Chemistry is the science of matter at the atomic to molecular scale, dealing primarily with collections of atoms (such as molecules, crystals, and metals). Chemistry deals with the composition and statistical properties of such structures, as well as their transformations and interactions to become materials encountered in everyday life. Chemistry also deals with understanding the properties and interactions of individual atoms with the purpose of integration of this knowledge with known facts about larger scale matter in order to obtain a valuable outcome or make an accurate prediction for a given scientific work in which chemical facts are used. According to modern chemistry, the physical properties of materials are generally determined by their structure at the atomic scale which is determined by the properties and energies of the interactions.
- 1 Introduction
- 2 History of chemistry
- 3 Subdisciplines of chemistry
- 4 Fundamental concepts
- 5 Etymology
- 6 See also
- 7 External links
- 8 References
- 9 Further reading
- 10 Reading list for university students
Chemistry is often called the "central science" because it connects other sciences, such as physics, material science, nanotechnology, biology pharmacy, medicine, bioinformatics and geology. These connections are formed through various sub-disciplines that utilize concepts from multiple scientific disciplines. For example, physical chemistry involves applying the principles of physics to materials at the atomic and subatomic level.
Chemistry pertains to the interactions of matter. These interactions may be between two material substances or between matter and energy, especially in conjunction with the First Law of Thermodynamics. Traditional chemistry involves interactions between substances in chemical reactions, where one or more substances become one or more other substances. Sometimes these reactions are driven by a catalyst, which may be another chemical substance present at the reaction (such as sulfuric acid catalyzing the electrolysis of water) or a non-material phenomenon (such as electromagnetic radiation in photochemical reactions). Traditional chemistry also deals with the analysis of chemicals both in and apart from a reaction, as in spectroscopy.
All ordinary matter consists of atoms or the subatomic components that make up atoms; protons, electrons and neutrons. Atoms may be combined to produce more complex forms of matter such as ions, molecules or crystals. The structure of the world we commonly experience and the properties of the matter we commonly interact with are determined by properties of chemical substances and their interactions. Steel is harder than iron because its atoms are bound together in a more rigid crystalline lattice. Wood burns or undergoes rapid oxidation because it can react spontaneously with oxygen in a chemical reaction above a certain temperature.
Substances tend to be classified in terms of their energy or phase as well as their chemical compositions. The three phases of matter at low energy are Solid, Liquid and Gas. Solids have fixed structures at room temperature which can resist gravity and other weak forces attempting to rearrange them, due to their tight bonds. Liquids have limited bonds, with no structure and flow with gravity. Gases have no bonds and act as free particles. Water (H2O) is a liquid at room temperature because its molecules are bound by intermolecular forces called Hydrogen bonds. Hydrogen sulfide (H2S) on the other hand is a gas at room temperature and pressure, as its molecules are bound by weaker dipole-dipole interactions. The Hydrogen bonds in water have enough energy to keep the water molecules from separating from each other but not from sliding around, making it a liquid at temperatures between 0 °C and 100 °C at sea level. Lowering the temperature or energy further, allows tighter organized bonds to form, creating a solid, and releasing energy. Increasing the energy heat of fusion will melt the ice although the temperature will not change until all the ice is melted. Increasing the temperature of the water will eventually cause boiling (see heat of vaporization) when there is enough energy to break the weak polar bonds at 100 °C, allowing the H2O molecules to disperse enough to be a gas. Note in each case, there is energy required to break the bonds, and more energy to move the molecules away from each other.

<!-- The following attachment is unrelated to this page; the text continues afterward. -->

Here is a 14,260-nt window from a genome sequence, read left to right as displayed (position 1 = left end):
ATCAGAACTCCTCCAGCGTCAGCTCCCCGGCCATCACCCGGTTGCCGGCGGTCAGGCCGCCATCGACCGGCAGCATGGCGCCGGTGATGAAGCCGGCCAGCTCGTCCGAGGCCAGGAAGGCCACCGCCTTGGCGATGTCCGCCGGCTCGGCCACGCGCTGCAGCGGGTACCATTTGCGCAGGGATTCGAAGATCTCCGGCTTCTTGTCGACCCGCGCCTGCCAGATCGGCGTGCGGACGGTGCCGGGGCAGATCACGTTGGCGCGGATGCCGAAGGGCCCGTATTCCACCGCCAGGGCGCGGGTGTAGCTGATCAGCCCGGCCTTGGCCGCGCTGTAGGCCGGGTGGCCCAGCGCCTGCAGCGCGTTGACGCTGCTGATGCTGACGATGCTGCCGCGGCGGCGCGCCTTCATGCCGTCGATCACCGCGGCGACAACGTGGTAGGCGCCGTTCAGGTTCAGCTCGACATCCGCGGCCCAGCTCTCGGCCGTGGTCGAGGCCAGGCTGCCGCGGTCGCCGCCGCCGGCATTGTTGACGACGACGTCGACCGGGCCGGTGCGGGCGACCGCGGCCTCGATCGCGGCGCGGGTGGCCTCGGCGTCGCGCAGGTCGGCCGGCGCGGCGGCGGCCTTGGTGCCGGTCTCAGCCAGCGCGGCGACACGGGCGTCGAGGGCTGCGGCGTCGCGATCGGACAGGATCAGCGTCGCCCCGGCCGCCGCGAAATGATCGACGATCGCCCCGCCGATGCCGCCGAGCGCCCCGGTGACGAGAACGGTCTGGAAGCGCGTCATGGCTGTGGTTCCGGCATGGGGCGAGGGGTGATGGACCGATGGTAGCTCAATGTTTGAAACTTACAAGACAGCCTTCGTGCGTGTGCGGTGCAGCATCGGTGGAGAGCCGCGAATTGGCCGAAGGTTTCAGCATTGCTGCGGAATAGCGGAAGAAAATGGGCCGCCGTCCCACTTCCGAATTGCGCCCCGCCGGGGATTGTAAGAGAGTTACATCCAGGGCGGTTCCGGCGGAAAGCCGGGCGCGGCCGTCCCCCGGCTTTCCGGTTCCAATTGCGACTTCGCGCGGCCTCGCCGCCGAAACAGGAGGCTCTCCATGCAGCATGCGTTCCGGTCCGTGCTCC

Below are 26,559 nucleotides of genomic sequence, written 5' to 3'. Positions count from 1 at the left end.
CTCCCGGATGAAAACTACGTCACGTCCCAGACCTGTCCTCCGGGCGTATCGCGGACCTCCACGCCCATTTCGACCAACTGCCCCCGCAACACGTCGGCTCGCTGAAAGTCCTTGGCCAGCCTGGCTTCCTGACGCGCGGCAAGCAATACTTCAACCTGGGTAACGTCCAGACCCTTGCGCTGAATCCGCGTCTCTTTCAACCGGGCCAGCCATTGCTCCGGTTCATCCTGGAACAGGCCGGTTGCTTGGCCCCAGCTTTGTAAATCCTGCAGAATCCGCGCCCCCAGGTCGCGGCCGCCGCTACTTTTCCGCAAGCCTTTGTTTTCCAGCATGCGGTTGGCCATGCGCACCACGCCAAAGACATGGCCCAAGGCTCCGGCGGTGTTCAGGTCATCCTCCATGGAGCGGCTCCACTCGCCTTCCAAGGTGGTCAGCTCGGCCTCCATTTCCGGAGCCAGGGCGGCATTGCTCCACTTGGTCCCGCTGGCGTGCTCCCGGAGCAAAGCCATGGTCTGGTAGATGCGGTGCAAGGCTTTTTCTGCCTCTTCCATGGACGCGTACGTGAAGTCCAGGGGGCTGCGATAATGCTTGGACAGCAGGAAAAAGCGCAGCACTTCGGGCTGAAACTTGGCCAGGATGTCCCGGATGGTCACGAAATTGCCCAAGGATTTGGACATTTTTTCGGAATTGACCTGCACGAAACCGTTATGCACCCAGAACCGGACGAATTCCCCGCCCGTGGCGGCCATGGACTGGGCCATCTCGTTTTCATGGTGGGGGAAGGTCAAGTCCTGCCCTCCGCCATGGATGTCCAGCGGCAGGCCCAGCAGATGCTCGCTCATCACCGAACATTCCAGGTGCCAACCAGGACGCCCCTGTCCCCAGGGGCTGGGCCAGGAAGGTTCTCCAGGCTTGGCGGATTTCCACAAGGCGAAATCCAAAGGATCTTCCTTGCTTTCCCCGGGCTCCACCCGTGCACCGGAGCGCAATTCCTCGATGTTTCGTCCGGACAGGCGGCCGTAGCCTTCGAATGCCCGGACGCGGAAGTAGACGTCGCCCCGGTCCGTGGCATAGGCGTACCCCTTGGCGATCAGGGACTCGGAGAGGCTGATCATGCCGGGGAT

Scientists who study chemistry are known as chemists. Most chemists specialize in one or more sub-disciplines. The chemistry taught at the high school or early college level is often called "general chemistry" and is intended to be an introduction to a wide variety of fundamental concepts and to give the student the tools to continue on to more advanced subjects. Many concepts presented at this level are often incomplete and technically inaccurate, yet they are of extraordinary utility. Chemists regularly use these simple, elegant tools and explanations in their work because the best solution possible is often so overwhelmingly difficult and the true solution is usually unobtainable.
The science of chemistry is historically a recent development but has its roots in alchemy which has been practiced for millennia throughout the world. The word chemistry is directly derived from the word alchemy; however, the etymology of alchemy is unclear (see alchemy).